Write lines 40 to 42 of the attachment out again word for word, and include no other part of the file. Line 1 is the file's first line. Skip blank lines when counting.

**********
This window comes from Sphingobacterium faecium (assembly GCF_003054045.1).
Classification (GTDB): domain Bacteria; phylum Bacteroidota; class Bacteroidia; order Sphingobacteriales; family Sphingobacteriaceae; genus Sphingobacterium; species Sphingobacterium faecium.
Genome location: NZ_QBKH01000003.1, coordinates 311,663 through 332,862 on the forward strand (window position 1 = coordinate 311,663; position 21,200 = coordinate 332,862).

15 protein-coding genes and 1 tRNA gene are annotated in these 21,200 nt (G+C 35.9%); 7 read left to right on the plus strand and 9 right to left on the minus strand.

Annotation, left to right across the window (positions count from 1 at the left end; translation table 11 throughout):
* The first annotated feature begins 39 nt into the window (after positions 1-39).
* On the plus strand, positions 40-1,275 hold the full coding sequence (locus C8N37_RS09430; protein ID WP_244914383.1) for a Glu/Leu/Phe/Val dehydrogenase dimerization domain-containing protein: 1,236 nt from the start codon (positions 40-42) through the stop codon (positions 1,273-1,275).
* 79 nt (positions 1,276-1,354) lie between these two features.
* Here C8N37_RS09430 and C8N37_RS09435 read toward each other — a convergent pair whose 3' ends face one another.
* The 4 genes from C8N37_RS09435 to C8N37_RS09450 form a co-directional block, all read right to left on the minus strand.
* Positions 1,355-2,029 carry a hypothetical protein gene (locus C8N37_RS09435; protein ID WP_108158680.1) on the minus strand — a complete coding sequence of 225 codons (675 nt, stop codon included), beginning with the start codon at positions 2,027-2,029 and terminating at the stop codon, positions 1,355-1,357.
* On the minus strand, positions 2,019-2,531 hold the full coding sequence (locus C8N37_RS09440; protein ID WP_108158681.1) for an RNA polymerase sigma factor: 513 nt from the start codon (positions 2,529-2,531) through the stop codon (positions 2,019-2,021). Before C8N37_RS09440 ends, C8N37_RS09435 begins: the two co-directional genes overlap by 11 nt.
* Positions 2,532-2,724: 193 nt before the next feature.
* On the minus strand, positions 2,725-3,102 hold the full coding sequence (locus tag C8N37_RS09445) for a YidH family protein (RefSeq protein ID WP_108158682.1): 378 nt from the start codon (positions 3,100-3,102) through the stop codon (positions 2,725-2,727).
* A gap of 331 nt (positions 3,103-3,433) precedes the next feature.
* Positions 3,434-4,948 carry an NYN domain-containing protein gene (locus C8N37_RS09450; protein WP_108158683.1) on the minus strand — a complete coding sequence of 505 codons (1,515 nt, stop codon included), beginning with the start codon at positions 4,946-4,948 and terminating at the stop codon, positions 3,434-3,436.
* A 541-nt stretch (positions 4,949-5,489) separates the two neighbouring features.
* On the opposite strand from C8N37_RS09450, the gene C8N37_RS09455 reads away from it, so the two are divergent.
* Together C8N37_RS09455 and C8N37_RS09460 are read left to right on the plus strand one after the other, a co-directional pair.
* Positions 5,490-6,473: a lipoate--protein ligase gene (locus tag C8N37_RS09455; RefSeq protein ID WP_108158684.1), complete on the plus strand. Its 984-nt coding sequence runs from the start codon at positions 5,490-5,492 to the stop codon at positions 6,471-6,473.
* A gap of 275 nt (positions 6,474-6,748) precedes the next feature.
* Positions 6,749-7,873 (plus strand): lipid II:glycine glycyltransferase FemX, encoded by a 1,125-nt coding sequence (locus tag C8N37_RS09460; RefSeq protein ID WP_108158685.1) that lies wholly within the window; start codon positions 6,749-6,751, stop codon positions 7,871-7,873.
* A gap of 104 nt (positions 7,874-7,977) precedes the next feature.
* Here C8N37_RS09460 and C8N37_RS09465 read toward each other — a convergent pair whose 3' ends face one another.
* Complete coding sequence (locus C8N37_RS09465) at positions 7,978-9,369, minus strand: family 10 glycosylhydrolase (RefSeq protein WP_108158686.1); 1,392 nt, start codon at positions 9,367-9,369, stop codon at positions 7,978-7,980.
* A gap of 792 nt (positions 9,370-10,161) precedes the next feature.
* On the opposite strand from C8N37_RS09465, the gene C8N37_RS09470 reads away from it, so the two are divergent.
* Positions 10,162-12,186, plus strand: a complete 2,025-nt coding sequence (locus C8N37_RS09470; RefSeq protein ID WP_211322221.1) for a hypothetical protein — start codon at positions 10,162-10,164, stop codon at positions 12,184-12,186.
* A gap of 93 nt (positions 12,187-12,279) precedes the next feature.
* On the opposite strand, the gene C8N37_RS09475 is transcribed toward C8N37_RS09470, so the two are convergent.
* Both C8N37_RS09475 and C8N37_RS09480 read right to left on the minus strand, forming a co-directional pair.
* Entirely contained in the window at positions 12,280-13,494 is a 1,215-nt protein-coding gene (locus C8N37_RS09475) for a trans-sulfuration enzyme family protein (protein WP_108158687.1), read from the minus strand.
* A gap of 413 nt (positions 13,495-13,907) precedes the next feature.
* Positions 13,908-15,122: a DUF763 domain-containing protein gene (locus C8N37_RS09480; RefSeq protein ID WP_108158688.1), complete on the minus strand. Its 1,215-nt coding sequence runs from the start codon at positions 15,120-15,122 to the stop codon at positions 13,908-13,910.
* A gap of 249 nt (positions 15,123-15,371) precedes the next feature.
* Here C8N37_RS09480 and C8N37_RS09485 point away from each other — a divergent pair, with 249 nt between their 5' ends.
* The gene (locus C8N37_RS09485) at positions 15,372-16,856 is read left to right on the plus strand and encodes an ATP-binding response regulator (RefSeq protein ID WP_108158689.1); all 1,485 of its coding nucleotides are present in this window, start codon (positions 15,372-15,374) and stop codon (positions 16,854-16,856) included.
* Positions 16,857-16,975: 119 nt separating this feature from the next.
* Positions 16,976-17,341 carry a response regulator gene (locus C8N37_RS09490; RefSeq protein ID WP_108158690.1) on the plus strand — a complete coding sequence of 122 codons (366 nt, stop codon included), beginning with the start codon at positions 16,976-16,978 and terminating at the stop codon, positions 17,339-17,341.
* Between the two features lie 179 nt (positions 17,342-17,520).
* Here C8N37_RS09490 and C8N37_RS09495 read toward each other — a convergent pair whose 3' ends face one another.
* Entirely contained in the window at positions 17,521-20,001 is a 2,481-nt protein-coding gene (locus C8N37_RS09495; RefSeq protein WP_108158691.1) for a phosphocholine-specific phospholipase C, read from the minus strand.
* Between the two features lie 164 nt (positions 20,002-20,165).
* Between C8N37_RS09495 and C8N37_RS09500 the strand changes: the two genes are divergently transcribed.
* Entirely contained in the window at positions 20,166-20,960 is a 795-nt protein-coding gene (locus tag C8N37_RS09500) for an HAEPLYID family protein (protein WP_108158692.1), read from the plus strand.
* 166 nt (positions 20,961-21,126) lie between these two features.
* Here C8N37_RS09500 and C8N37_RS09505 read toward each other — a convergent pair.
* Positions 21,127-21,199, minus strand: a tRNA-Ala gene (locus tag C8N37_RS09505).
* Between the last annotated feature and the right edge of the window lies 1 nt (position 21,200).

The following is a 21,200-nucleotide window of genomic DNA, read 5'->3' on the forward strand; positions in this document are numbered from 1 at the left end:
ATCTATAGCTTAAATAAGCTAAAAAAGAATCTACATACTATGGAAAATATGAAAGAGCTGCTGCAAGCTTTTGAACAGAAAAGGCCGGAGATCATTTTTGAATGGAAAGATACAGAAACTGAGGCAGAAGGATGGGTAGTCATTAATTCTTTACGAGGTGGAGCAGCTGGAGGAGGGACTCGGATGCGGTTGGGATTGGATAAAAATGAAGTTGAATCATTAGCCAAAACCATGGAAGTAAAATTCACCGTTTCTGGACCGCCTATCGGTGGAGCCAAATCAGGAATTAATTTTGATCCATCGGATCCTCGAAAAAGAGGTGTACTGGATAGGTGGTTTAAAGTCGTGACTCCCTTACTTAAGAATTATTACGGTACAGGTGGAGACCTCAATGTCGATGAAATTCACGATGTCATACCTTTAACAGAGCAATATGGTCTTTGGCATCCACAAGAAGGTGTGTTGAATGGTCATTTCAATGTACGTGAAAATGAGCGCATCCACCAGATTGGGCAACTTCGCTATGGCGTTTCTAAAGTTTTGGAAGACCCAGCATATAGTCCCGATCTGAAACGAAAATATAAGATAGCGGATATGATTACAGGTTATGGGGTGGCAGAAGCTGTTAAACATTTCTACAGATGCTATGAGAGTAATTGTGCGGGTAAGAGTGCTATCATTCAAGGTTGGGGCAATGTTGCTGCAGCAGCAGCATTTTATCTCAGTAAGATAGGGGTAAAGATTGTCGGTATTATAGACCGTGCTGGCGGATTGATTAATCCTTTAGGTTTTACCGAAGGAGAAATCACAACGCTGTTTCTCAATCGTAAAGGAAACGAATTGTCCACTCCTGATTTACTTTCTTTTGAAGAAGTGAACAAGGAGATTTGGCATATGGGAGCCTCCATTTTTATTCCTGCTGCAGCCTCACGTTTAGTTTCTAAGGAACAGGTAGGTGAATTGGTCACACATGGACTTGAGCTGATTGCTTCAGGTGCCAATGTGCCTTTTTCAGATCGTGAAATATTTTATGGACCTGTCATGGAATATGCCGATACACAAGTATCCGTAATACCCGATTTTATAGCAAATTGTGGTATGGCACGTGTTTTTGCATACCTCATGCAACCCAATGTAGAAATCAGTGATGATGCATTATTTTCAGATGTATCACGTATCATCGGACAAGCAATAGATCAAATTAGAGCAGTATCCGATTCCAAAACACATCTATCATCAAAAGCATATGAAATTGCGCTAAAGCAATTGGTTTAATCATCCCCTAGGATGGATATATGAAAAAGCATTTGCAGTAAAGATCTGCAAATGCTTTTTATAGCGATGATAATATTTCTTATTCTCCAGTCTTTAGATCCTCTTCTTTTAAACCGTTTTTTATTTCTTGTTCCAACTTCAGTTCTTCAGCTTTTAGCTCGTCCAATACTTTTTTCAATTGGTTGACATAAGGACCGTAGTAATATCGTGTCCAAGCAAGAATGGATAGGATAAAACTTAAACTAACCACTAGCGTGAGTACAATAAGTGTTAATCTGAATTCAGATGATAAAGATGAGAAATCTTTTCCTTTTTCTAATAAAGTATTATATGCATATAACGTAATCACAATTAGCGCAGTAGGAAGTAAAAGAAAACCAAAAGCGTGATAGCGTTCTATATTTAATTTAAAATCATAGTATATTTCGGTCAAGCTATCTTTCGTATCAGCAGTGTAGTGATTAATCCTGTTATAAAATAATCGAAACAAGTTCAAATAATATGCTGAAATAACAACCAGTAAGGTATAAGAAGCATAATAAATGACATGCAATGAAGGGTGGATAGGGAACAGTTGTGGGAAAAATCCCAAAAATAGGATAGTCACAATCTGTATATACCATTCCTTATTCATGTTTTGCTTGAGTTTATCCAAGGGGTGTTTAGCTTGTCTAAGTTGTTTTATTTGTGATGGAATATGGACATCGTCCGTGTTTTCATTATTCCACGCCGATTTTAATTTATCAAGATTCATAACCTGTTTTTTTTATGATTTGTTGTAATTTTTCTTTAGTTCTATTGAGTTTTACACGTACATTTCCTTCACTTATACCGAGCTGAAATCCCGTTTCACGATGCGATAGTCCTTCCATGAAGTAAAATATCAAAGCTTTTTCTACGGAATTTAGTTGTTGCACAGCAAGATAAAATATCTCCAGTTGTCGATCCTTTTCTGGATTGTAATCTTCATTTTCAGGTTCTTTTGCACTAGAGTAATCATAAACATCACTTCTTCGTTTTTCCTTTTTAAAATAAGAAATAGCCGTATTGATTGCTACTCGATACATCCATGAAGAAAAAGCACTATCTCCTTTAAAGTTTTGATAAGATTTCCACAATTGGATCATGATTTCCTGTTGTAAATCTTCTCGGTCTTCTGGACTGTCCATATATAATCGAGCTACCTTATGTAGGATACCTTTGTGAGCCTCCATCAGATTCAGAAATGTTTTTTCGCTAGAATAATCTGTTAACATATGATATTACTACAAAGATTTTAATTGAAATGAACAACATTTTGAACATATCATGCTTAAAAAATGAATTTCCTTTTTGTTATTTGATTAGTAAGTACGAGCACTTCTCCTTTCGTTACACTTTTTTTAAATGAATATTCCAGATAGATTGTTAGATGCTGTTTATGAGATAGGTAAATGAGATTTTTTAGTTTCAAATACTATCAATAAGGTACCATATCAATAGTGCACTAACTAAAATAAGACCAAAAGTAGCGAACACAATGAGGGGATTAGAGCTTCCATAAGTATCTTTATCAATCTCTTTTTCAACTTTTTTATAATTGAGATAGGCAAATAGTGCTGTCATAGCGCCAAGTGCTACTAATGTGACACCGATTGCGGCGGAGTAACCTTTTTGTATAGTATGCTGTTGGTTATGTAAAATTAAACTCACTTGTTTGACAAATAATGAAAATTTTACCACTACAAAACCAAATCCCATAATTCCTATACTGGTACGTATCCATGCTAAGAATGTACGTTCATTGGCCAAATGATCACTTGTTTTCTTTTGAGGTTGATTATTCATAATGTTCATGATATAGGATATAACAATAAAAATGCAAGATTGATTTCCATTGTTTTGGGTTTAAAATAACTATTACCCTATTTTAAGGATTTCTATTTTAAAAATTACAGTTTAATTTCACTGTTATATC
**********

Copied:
* Between the two features lie 179 nt (positions 17,342-17,520).
* Here C8N37_RS09490 and C8N37_RS09495 read toward each other — a convergent pair whose 3' ends face one another.
* Entirely contained in the window at positions 17,521-20,001 is a 2,481-nt protein-coding gene (locus C8N37_RS09495; RefSeq protein WP_108158691.1) for a phosphocholine-specific phospholipase C, read from the minus strand.